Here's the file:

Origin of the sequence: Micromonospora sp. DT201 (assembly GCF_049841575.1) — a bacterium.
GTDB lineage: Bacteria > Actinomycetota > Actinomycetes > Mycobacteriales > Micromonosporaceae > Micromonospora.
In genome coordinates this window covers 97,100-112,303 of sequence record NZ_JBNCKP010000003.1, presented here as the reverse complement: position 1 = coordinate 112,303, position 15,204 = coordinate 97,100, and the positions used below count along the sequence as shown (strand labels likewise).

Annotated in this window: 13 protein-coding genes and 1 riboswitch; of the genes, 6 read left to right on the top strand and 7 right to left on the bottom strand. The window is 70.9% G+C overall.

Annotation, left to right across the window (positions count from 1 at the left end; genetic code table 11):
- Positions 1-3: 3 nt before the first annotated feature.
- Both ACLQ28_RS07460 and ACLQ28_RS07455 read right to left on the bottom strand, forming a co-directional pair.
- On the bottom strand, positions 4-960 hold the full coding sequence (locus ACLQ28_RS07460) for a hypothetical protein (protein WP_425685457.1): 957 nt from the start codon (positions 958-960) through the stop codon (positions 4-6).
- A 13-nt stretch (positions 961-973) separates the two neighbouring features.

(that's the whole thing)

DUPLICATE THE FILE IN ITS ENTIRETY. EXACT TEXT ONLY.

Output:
Origin of the sequence: Micromonospora sp. DT201 (assembly GCF_049841575.1) — a bacterium.
GTDB lineage: Bacteria > Actinomycetota > Actinomycetes > Mycobacteriales > Micromonosporaceae > Micromonospora.
In genome coordinates this window covers 97,100-112,303 of sequence record NZ_JBNCKP010000003.1, presented here as the reverse complement: position 1 = coordinate 112,303, position 15,204 = coordinate 97,100, and the positions used below count along the sequence as shown (strand labels likewise).

Annotated in this window: 13 protein-coding genes and 1 riboswitch; of the genes, 6 read left to right on the top strand and 7 right to left on the bottom strand. The window is 70.9% G+C overall.

Annotation, left to right across the window (positions count from 1 at the left end; genetic code table 11):
- Positions 1-3: 3 nt before the first annotated feature.
- Both ACLQ28_RS07460 and ACLQ28_RS07455 read right to left on the bottom strand, forming a co-directional pair.
- On the bottom strand, positions 4-960 hold the full coding sequence (locus ACLQ28_RS07460) for a hypothetical protein (protein WP_425685457.1): 957 nt from the start codon (positions 958-960) through the stop codon (positions 4-6).
- A 13-nt stretch (positions 961-973) separates the two neighbouring features.